Drones were counting deer at Sioux Falls


SIOUX FALLS, SD (KELO) – The town of Sioux Falls is counting deer from both land and sky this fall.

Animal control officer Julie Lindstrom said a drone was in use for the second year in a row. The drone will help count deer in the northern part of Sioux Falls, near Rice Street.

“It’s used in remote areas…” Lindstrom said.

The Rice Street area is approximately 4 square miles north of Rice Street, south of 60th Street North, and east of I-229, Lindstrom said.

“They fly at night looking for heat signals from deer,” Lindstrom said.

The deer count by drone also provides additional training for city staff.

“… That’s good training in case they need to use them to find a missing person,” Lindstrom said. “The person learns to recognize the heat signals on the ground.

Drones work best to count when leaves have fallen from trees and when the ground is colder, she said.

The trees have also gotten colder, which is important because the trees can give off a heat signal, Lindstrom said.

The city also has deer in city parks and along the Falls Park bike path to Sertoma Park.

Searchlights are used to locate and count deer. The counts in the parks and along the bike path are counts because even with a projector, the counters cannot see through all the trees and brush, Lindstrom said.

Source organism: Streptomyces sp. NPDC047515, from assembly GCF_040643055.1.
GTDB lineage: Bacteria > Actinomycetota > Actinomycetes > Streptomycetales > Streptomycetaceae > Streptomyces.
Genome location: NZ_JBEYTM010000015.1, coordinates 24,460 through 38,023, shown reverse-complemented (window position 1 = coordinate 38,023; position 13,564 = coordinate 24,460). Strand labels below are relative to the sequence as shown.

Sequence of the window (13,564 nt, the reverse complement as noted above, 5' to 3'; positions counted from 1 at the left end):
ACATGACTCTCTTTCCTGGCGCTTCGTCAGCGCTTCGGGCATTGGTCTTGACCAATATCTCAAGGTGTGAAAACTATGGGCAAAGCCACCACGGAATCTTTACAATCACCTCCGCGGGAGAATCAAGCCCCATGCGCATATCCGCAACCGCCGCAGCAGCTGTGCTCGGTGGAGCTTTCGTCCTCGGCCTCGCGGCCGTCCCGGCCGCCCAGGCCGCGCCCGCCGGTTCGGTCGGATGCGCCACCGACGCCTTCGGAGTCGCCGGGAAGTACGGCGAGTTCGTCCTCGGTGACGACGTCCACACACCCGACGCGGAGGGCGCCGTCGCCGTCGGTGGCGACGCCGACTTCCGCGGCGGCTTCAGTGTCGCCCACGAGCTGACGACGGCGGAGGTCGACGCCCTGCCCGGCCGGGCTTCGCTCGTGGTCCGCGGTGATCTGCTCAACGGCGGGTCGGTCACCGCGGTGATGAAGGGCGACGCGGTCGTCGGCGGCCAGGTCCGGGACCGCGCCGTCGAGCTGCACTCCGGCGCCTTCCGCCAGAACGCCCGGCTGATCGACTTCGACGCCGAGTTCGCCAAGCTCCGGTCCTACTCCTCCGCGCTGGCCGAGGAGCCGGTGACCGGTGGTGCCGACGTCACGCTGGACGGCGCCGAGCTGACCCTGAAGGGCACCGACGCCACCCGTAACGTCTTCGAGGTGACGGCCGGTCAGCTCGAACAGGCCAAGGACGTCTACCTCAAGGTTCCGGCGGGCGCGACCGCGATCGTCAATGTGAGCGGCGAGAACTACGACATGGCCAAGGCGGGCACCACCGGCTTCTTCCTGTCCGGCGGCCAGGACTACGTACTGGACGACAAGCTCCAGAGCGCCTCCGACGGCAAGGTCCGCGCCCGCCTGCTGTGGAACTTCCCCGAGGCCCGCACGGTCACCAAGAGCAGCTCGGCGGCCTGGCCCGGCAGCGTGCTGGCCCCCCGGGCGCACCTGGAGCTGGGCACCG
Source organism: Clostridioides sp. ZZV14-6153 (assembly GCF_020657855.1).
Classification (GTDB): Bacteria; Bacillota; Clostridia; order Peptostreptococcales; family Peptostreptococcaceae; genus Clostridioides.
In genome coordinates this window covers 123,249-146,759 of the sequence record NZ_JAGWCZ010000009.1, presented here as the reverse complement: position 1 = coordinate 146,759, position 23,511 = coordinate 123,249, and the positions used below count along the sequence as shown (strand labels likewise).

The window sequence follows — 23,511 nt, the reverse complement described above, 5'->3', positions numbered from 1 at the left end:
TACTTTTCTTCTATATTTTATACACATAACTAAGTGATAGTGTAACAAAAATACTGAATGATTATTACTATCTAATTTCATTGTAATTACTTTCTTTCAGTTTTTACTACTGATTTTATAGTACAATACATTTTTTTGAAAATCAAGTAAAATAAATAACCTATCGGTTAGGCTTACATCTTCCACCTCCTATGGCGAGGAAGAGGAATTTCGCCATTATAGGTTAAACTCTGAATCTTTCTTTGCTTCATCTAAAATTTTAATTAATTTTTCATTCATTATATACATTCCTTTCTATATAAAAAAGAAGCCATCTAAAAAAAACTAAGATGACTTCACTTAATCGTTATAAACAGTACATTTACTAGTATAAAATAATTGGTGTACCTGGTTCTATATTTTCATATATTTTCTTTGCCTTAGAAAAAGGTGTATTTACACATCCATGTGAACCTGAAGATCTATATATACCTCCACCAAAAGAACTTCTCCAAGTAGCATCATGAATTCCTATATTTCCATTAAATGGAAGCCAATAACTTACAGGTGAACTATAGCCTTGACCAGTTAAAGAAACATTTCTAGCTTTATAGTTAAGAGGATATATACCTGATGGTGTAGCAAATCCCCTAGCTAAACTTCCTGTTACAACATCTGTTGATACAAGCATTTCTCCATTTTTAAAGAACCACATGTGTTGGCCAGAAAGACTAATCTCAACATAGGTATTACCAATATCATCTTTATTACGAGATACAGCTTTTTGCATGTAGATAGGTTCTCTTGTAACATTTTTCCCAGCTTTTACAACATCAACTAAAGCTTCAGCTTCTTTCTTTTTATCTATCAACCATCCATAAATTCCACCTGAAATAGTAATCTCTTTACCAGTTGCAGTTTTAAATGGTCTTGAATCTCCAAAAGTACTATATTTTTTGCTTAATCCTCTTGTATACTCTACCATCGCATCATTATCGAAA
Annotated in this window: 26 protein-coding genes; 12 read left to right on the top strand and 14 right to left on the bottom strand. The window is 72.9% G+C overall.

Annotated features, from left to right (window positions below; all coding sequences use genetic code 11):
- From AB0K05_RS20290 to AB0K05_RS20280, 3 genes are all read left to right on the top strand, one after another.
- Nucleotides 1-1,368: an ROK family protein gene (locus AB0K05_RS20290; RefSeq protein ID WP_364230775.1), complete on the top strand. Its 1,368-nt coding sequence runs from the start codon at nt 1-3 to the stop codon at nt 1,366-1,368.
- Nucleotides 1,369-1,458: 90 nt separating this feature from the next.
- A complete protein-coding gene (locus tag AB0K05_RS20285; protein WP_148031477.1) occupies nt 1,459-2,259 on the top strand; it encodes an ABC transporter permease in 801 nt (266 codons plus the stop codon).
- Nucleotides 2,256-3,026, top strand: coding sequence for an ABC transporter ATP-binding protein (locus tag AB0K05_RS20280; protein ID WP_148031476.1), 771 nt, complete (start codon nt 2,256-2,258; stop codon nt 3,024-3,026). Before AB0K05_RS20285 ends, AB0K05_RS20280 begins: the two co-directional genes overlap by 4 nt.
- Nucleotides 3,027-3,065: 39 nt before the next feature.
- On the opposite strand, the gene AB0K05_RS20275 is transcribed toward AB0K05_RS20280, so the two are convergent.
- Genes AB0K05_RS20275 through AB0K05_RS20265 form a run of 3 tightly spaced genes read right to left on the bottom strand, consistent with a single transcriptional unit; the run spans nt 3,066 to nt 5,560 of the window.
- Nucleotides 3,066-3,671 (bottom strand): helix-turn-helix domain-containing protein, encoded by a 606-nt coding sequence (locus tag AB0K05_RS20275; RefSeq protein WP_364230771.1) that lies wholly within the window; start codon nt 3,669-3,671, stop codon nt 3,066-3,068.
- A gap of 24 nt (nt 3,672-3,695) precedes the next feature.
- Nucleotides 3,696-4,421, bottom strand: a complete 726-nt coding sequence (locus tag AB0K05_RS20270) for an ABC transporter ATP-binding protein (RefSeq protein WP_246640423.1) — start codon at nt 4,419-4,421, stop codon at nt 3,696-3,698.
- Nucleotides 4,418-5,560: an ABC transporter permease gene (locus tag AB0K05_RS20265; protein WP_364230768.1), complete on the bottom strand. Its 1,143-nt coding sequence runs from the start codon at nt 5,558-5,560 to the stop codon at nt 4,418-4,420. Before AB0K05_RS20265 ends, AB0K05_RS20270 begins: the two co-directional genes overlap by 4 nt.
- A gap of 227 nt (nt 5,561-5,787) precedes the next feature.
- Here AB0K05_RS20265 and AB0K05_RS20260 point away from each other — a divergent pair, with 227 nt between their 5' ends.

Drone counts are more comprehensive counts to provide better estimates, Lindstrom said.

Drones are used to count different areas on different nights in the Rice Street area. Typically, there will be some relief between the areas selected to be counted, she said.

When deer find water and shelter for the winter, they don’t travel far, reducing their chances of traveling between count sites, Lindstrom said.

The city has been performing deer counts since 2015. The counts are a key part of the city’s deer management plan.

The tally will be submitted to the South Dakota Game, Fish and Parks to be used in determining how many deer should be harvested in the city. The city and GFP also use the number of deer involved in accidents in the city and neighborhood complaints.

“We start removing the deer with the town team right after Christmas,” Lindstrom said.

Counts from 2015 to 2020 show a higher concentration of deer in the Tomar Park and Tuthill Park area, Lindstrom said.

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